Review: Sharper Uses a Flexible Storytelling Structure and Strong Cast to Create a Gripping Neo-Noir

In a slight twist in the recent trend in movies to stick it to the rich, first-time director Benjamin Caron’s Sharper has nearly every character trying to stick it to the rich, and they end up sticking it to themselves and each other in the process. Not afraid to have fun with its storytelling structure, which actually features some of its chapters in reverse order, the movie begins simply enough with the lovely Sandra (Briana Middleton) walking into a small New York bookstore owned and operated by Tom (Justice Smith). He is intrigued by her instantly, but she declares that she’s single and happy to stay that way for the time being. But when he closes up for the day, she’s standing there waiting for him, and the pair go to dinner and into a bright future, or so we think.

It’s difficult to discuss Sharper without getting into spoiler territory almost immediately, but I’ll do my best to avoid it. Even still, you’ve been warned. Needless to say, the relationship doesn’t quite pan out, but worse than that, Tom believes he was tricked by Sandra into giving her a great deal of money, allegedly for her in-debt brother who is about to be killed by some thugs. All he knows is that she vanishes, and he begins a long, painful spiral almost immediately.

The story then jumps back several months, to a moment when Sandra meets a handsome con artist named Max (Sebastian Stan), who, sensing that she’d be a natural, decides he wants to teach her the ropes. Together, they work on a new identity for her, one that will appeal to the aforementioned Tom, right down to working his favorite book into their first meeting. Immediately, the questions begin to pile up, most of which are eventually answered by this very smart and crafty film. What is Max’s connection to Tom? Why does Max select Sandra?

When we enter the next jump-back chapter, we are now months earlier again, finding Max bursting into a party full of important people, with his mother Madeline (Julianne Moore) and her new, billionaire husband Richard (John Lithgow) hosting. Max is clearly the family’s black sheep, and he even tries to con Richard by bringing in a buddy to pretend he’s a police officer arresting Max, so that Richard will bribe the cop with a few thousand dollars. The con falls apart easily when Madeline recognizes her son’s old tricks. At this point, we find out what connection Tom has to all of this, and eventually, he hires a private investigator to uncover Sandra’s whereabouts so he can confront her. Probably not the best idea.

Operating just this side of a neo-noir mystery, Sharper is a pretty great puzzle-box thriller that eventually takes us to one of Manhattan’s richest players in Lithgow’s Richard, as we watch characters try to outwit and outmaneuver each other for power and wealth, using emotional ties and greed to their advantage and convincing those around them to do things they normally wouldn’t. Some of the trickery doesn’t quite land, but most of it does, and it is fascinating to watch people get sucked into situations by someone who fulfills some missing part of their life. Maybe I’m just a more naturally suspicious person, but the film does make you question how susceptible you might be to such gentle ego-stroking. Max comes in guns blazing most of the time, but others are more subtle, which of course makes them more dangerous.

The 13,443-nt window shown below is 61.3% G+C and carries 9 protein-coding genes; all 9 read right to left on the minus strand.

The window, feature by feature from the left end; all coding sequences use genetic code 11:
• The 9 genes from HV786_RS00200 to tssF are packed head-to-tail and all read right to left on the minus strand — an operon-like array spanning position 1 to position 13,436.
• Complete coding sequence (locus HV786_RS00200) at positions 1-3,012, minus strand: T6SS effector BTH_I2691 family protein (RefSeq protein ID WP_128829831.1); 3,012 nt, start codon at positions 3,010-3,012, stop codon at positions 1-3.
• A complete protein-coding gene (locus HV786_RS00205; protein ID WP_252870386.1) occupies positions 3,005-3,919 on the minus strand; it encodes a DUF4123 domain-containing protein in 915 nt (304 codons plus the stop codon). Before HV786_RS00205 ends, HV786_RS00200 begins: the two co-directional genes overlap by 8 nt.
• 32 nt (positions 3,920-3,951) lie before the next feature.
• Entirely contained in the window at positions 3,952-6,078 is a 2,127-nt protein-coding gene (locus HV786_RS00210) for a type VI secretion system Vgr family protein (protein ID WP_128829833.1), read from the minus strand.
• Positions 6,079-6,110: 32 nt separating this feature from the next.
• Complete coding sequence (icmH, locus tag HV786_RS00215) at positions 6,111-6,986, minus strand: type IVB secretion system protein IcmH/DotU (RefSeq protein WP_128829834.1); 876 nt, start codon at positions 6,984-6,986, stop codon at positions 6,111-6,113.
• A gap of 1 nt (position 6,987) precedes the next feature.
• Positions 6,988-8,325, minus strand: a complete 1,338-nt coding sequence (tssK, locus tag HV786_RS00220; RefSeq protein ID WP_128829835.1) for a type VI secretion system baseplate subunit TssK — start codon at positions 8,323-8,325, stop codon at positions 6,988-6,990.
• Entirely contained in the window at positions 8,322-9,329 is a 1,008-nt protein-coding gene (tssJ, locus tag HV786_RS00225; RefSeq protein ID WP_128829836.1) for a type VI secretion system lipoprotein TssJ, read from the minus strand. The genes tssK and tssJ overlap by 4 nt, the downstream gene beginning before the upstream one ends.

Working from a screenplay by Brian Gatewood and Alessandro Tanaka, director Caron is a veteran of prestige television (The Crown, Andor), but he brings a confident, elegant touch to Sharper, with a hint of something threatening and tragic. Whatever you want to call that combination, it’s note perfect for this material. Even with its few shortcomings, this is an impressive debut, anchored by gripping performances across the board.

The film is now streaming on Apple TV+.

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Steve Prokopy
Steve Prokopy

Steve Prokopy is chief film critic for the Chicago-based arts outlet
Third Coast Review. For nearly 20 years, he was the Chicago editor for
Ain’t It Cool News, where he contributed film reviews and
filmmaker/actor interviews under the name “Capone.” Currently, he’s a
frequent contributor at /Film ( and Backstory Magazine.
He is also the public relations director for Chicago's independently
owned Music Box Theatre, and holds the position of Vice President for
the Chicago Film Critics Association. In addition, he is a programmer
for the Chicago Critics Film Festival, which has been one of the
city's most anticipated festivals since 2013.

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